Graysons Art Club in which Grayson Perry and his wife Pippa invite you into their home and Graysons studio to talk to celebrity friends and members of the public about what art means to them and how it has helped them throughout lockdown. Every week Grayson sets a new theme and showcases some of the artwork that has been made to this theme, choosing some of his favourites to enter his exhibition at the end of the show. It’s brilliantly heartwarming and entertaining as all of Graysons shows are.
Each week Jules broadcasts live from his own studio in Greenwich and invites guests from the music world to stream live from their homes to chat to him about their life stories through their choice of music and invites them to choose some of their favourite footage from the Jools Holland archives. I’ve only watched episode one up to now, with Christina from Christina and the Queens but it was entertaining and really interesting. Christina is a warm and charismatic person and you got the sense of a real empathy between her and Jules. Highly recommended.
Charleston House Festival, home to the Bloomsbury Group should have gone ahead in May but of course, it was cancelled. The artistic team at Charleston have however, brought together a series of talks from some of the presenters that would have been live at Charleston House which can be watched via their website. Guests include writers, artists and creative thinkers, of the sort that would have been invited to Charleston for the weekend by Vanessa Bell and Duncan Grant.
That Summer is a beautiful short film, made in the summer of 1972, by friends of Lee Radziwill, sister of Jackie Kennedy, and her boyfriend of the time, photographer Peter Beard. The film documents the shambolic lifestyle of her cousin Eadie Beale and her daughter who have lived in grey Gardens since 1924, barely leaving the house for years. For anybody that has watched and been inspired by Grey Gardens, a film made three years later about the eccentric duo, this film was the pre cursor to that documentary. The footage was not seen for 45 years, until recently rediscovered and was available to watch on BBC4 which we had recorded last year. unfortunately it’s no longer available for free but can be bought from Amazon. It’s a brilliant film of a time which seemed long forgotten, but which we can probably all identify with a little more since lockdown. Big Eadie and Little Eadie were the original lockdown queens.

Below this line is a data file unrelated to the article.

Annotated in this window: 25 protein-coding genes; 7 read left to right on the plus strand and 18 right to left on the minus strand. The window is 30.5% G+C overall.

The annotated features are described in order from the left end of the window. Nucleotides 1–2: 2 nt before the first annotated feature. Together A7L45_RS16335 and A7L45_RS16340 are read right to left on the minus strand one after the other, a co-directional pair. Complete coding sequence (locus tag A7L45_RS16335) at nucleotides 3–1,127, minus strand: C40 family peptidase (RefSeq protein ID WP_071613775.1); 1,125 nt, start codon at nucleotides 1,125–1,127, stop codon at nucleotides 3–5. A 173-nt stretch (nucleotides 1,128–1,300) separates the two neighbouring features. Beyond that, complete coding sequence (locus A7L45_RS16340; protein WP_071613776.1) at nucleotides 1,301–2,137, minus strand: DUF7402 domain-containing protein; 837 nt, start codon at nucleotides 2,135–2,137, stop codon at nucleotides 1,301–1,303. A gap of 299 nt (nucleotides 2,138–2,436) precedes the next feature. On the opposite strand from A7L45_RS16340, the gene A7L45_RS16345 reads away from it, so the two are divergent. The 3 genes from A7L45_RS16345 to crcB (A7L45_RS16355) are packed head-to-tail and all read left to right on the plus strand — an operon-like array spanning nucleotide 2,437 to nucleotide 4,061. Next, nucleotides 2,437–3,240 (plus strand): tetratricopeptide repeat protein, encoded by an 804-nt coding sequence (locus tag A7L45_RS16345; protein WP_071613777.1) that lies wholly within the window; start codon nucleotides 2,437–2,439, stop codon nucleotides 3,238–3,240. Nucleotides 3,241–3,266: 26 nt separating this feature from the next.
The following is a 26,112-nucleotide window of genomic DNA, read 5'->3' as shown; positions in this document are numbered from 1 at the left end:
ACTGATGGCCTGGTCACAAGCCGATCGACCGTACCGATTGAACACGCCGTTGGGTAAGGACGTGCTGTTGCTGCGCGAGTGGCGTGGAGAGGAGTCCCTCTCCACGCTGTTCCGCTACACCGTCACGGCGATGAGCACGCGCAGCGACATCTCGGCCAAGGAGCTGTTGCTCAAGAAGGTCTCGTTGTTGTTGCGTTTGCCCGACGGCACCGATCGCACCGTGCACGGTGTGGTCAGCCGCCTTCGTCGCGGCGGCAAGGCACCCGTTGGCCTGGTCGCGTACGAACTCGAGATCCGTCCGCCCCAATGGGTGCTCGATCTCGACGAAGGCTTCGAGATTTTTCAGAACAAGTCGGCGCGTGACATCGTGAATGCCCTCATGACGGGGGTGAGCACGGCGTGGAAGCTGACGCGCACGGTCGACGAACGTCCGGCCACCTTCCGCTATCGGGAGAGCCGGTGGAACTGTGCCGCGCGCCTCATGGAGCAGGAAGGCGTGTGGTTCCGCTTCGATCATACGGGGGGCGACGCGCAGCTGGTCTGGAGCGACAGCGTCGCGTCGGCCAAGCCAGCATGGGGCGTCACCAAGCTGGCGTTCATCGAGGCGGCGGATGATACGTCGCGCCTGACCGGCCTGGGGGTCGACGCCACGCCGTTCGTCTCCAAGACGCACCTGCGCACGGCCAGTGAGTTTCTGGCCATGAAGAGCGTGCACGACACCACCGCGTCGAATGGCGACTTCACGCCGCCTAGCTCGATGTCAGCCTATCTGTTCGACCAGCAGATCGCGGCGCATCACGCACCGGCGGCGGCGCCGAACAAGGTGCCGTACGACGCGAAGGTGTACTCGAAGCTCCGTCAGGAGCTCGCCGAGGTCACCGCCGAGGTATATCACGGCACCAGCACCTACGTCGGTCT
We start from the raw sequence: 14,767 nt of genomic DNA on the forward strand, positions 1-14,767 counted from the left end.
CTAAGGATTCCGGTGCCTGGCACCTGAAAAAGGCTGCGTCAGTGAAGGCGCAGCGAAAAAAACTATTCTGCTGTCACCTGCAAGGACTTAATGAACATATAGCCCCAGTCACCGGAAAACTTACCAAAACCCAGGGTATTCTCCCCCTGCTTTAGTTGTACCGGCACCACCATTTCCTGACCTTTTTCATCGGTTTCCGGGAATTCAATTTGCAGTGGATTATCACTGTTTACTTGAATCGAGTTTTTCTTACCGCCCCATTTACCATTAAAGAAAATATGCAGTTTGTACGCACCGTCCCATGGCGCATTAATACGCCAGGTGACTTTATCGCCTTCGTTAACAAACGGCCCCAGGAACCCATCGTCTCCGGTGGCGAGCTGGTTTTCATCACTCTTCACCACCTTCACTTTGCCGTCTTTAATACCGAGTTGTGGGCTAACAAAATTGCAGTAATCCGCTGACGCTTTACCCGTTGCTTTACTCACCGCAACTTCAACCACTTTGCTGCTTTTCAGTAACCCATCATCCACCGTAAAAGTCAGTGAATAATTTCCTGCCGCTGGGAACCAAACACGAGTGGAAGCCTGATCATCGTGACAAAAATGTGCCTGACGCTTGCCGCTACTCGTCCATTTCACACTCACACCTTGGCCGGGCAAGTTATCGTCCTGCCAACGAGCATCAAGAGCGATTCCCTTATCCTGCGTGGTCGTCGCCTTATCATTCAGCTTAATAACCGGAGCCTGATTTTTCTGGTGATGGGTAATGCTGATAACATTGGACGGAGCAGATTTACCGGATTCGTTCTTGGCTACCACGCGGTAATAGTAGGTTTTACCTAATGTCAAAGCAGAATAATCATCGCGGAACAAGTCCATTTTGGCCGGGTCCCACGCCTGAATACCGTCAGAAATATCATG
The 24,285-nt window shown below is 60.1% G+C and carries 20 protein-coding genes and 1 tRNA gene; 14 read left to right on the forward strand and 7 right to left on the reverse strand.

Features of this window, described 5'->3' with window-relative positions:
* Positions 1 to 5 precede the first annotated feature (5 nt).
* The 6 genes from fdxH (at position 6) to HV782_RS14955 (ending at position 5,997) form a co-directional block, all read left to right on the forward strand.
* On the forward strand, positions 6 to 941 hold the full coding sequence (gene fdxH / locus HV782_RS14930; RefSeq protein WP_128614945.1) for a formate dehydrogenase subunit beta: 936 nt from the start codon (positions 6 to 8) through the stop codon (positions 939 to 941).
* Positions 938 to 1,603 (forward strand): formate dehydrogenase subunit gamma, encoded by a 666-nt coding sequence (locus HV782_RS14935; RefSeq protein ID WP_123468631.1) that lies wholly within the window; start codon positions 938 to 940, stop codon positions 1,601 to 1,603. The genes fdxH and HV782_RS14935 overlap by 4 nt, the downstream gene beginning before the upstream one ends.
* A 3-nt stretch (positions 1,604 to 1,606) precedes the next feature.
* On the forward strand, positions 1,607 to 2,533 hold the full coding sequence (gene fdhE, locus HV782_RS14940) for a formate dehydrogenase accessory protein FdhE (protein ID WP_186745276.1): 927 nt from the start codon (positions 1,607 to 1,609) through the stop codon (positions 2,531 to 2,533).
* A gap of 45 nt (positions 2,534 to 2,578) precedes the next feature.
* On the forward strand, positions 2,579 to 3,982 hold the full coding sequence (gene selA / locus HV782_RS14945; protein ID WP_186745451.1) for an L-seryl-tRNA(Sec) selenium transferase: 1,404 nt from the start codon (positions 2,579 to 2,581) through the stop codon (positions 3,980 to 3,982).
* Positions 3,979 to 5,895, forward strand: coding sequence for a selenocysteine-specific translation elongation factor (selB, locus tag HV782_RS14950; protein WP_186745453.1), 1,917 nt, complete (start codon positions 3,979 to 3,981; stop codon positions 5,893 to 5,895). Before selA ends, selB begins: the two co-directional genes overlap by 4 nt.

Eating & Cooking
We’ve been eating quite a bit of Lebanese and Greek food recently, maybe as a way of trying to bring some exotic eastern and mediterranean vibes to Manchester, particularly as travel will be off the agenda for much of the year? We’re also using this time to push our culinary boundaries and cooking abilities and this type of food is both easy to make but incredibly tasty. The flavours and textures of crushed spices, pulses and numerous dips & sauces, make a real feast for the senses. A favourite book that we bought a while ago but rarely used is Olives, Lemons & Za’atar with lots of simple recipes for Middle Eastern cooking. Even something as simple as homemade hummus, takes the shop bought variety to another level.
I know there seems little point parting with your money when there’s no where to go or no-one to see but sometimes a purchase for yourself, just lifts the soul a little and brightens the day when that parcel arrives. I’ve made a few online purchases that have been just perfect for the current situation.